One point I would like to mention is, this detector has an all metal mode sensitivity range that can be too great for most locations when adjusted to or near the maximum setting. Usually, increasing the sensitivity one notch is more than sufficient. On my coin hunting trips, I primarily left the detector at the factory preset settings and relied on the accurate target ID feature to let me know what to expect. Testing was done in a couple of old yards, an old foundation site, and a couple of parks.
The results of my outings produce a large number of new coins, several keys, one silver dime, several wheatbacks, and several non-iron objects. None of the finds were spectacular, but all were definitely keepers. Targets were recovered from depths ranging from near surface to about 9 inches. In most cases, the ID feature registered accurately, and the depth indication was very accurate.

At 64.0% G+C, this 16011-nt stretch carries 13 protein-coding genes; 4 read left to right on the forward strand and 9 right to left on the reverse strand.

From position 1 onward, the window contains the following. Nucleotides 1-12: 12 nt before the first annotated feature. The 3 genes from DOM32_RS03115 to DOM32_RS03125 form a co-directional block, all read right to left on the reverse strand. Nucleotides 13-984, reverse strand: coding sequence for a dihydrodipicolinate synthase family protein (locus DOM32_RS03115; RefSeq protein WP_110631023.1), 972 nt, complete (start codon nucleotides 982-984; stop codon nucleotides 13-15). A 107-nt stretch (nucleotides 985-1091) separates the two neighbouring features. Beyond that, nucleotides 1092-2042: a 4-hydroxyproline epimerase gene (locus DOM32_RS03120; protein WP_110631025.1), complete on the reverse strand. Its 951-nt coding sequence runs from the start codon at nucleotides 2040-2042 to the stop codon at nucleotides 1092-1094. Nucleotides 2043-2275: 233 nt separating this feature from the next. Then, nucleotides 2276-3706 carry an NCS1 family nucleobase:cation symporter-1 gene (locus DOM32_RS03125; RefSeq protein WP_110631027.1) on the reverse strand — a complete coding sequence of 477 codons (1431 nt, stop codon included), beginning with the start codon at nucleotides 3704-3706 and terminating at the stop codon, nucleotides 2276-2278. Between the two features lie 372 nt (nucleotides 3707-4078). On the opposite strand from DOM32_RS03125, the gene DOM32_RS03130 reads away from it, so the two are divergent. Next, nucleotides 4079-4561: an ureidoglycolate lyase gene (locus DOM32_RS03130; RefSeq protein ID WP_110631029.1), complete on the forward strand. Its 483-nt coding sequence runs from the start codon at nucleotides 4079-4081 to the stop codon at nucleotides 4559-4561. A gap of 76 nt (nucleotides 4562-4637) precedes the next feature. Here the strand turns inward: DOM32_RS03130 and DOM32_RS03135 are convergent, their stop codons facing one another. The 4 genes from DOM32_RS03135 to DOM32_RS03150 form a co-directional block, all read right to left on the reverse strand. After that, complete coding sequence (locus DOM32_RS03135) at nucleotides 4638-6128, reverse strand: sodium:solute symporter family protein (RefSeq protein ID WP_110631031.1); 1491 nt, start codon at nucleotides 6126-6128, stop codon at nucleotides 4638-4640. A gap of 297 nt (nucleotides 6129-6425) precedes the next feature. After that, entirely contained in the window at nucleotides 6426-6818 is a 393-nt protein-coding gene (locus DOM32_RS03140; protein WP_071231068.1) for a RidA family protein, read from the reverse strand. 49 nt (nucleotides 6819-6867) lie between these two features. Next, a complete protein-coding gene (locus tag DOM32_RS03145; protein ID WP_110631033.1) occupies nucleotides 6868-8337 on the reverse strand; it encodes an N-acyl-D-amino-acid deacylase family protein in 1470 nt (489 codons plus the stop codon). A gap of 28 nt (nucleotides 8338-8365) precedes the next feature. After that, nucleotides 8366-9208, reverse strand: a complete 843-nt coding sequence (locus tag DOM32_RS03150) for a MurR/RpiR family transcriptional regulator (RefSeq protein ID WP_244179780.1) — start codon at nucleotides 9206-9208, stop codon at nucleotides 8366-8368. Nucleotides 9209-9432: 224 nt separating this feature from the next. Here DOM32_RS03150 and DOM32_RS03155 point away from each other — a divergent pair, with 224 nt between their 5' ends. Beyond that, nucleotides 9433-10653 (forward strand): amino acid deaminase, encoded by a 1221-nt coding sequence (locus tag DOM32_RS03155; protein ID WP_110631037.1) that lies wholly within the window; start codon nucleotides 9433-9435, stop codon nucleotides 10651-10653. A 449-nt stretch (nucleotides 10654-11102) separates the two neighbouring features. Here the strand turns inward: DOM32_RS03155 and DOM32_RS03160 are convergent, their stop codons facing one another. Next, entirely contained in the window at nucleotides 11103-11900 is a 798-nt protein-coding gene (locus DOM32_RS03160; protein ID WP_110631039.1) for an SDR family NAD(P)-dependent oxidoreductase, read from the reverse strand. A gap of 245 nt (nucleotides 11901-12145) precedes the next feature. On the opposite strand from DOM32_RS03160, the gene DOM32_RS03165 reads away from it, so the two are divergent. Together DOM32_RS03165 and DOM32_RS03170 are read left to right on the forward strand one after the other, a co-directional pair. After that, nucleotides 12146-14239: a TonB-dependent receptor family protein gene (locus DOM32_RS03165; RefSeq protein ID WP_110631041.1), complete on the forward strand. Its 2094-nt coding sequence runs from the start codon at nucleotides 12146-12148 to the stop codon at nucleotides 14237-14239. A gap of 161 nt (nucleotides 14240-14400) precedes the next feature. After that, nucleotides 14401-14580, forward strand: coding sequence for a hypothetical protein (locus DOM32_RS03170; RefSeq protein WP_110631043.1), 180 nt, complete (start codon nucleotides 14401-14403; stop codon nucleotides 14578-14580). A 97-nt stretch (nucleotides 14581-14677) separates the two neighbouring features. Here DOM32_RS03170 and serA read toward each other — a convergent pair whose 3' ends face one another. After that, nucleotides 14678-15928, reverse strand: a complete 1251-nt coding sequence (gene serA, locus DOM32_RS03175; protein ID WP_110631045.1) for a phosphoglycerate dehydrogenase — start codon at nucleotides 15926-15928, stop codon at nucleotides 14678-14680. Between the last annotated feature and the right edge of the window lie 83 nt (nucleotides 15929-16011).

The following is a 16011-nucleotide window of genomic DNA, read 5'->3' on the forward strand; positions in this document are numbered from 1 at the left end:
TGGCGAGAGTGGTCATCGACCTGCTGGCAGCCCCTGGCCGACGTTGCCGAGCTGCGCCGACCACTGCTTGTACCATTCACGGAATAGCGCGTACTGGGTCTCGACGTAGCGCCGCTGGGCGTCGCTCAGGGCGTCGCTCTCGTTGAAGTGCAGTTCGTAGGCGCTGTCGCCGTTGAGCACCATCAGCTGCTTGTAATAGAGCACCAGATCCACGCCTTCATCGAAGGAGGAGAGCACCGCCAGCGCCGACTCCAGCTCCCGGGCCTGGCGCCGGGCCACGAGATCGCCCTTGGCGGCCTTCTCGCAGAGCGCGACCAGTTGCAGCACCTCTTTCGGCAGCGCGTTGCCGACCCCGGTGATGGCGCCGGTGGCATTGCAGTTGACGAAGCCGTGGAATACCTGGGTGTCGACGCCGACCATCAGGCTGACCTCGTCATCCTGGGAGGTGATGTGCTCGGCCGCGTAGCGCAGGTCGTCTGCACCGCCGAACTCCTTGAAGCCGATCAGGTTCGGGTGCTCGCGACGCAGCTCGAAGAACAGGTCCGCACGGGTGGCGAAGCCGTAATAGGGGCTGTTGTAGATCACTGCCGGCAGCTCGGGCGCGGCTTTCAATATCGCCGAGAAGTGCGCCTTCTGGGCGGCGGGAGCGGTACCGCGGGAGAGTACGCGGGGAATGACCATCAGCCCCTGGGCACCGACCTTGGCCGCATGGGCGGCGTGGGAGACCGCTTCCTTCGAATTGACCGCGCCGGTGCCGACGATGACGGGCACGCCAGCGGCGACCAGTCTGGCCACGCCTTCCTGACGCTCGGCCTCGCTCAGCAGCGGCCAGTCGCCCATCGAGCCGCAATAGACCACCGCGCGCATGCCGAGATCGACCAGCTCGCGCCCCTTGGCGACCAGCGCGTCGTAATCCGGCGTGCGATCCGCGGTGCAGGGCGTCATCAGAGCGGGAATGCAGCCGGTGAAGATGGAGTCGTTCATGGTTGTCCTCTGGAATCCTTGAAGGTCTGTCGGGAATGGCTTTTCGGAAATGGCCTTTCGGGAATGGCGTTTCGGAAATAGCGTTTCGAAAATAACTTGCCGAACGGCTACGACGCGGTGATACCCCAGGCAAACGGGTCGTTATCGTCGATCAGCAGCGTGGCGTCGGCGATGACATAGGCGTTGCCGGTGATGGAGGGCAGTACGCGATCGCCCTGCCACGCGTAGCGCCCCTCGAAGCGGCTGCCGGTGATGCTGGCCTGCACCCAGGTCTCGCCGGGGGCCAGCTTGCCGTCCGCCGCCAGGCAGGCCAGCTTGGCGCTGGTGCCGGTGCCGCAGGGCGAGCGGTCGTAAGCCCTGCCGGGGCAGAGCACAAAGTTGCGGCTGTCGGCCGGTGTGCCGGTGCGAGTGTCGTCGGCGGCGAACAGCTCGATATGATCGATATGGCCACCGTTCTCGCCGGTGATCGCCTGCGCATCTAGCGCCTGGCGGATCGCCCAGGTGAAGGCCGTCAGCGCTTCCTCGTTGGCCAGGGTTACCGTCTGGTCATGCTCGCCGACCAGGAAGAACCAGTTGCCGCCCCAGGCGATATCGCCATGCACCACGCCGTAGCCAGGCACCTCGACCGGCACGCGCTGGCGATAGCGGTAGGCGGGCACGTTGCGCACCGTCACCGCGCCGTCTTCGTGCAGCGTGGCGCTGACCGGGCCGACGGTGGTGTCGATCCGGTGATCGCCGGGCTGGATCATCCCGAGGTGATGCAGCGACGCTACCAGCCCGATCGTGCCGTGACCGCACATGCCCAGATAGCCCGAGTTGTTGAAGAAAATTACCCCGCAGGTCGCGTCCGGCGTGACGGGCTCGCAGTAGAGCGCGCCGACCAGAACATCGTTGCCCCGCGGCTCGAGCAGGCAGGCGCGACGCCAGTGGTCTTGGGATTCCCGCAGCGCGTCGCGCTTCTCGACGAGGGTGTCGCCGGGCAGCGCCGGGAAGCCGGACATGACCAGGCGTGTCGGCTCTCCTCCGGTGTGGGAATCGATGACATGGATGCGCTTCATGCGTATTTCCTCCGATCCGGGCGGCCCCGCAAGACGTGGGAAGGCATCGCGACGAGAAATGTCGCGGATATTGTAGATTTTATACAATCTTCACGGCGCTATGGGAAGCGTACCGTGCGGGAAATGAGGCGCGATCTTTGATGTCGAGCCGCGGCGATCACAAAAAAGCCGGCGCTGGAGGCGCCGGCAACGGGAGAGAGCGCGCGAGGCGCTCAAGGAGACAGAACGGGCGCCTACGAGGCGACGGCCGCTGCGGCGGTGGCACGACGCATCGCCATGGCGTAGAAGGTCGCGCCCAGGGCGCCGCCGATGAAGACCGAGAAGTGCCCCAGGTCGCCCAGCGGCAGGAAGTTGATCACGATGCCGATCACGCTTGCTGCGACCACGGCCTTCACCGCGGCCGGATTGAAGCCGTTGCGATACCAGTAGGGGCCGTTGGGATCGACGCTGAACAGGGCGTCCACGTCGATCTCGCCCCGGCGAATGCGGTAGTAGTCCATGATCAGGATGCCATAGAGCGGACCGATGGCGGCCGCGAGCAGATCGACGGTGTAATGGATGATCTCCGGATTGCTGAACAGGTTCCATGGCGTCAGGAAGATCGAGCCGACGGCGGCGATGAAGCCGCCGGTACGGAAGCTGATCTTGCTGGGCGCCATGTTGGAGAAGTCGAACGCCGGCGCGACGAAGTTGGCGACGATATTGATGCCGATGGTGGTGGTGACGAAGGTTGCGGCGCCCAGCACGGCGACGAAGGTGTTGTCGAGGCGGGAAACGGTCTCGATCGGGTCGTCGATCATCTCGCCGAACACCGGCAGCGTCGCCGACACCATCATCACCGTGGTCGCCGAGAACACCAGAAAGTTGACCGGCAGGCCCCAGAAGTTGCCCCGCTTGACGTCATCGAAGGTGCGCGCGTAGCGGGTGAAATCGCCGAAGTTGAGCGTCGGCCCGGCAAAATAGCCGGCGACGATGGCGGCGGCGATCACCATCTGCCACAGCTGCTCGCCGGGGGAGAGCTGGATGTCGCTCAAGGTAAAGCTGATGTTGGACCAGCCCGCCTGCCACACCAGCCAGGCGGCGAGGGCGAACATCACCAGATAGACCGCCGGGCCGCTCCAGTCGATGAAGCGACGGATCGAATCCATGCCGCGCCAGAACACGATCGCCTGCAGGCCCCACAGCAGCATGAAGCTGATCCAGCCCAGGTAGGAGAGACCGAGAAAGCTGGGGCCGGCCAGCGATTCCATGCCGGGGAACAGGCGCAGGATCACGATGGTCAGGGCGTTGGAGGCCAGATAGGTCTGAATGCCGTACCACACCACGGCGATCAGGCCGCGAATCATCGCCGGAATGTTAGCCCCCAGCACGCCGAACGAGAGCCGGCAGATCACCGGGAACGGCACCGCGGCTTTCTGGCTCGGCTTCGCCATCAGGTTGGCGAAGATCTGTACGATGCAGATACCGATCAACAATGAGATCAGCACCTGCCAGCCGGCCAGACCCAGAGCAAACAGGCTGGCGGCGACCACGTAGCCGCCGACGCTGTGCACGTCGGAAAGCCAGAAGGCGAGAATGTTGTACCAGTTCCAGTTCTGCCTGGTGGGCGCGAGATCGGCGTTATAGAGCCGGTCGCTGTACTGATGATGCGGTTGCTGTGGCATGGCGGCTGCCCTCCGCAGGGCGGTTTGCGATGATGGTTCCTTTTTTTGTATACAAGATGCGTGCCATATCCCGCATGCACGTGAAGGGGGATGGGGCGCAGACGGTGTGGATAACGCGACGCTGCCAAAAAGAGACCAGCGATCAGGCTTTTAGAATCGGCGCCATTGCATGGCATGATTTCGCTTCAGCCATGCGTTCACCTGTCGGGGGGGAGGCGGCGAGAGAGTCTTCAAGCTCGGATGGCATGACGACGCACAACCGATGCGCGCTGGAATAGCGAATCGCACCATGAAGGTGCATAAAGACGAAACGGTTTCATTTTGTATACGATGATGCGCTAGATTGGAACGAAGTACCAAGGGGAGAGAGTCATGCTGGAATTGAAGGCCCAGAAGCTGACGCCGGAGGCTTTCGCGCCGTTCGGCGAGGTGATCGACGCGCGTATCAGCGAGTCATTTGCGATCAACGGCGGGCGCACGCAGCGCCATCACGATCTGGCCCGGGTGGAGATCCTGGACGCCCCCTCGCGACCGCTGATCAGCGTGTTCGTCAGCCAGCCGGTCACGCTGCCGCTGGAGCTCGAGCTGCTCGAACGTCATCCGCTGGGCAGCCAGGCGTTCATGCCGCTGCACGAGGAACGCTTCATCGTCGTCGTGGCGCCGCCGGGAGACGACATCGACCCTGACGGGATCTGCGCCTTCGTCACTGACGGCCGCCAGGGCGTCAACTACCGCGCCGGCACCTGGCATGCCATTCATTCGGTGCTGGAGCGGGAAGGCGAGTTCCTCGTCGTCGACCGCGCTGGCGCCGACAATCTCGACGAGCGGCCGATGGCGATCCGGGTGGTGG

Like the previous Treasure Baron models, the sensitivity, target ID accuracy, and automatic ground tracking are some of the best in the industry. Now, with the new control housing and breakdown shaft, this is definitely a more comfortable and versatile detector.
Whether a person just wants a turn on and go type target ID detector, or is looking for a very versatile detector that works very well for almost all aspects of treasure hunting, the new Millennium Baron will fit the needs, and, as such, is an easy detector to recommend.
One can get more information about this new detector or the Treasure Baron series by contacting: Discovery Electronics Inc., 1415 Poplar Street, Sweet Home OR 97386, Phone 1-541-367-2585, or Fax 1-541-367-6690.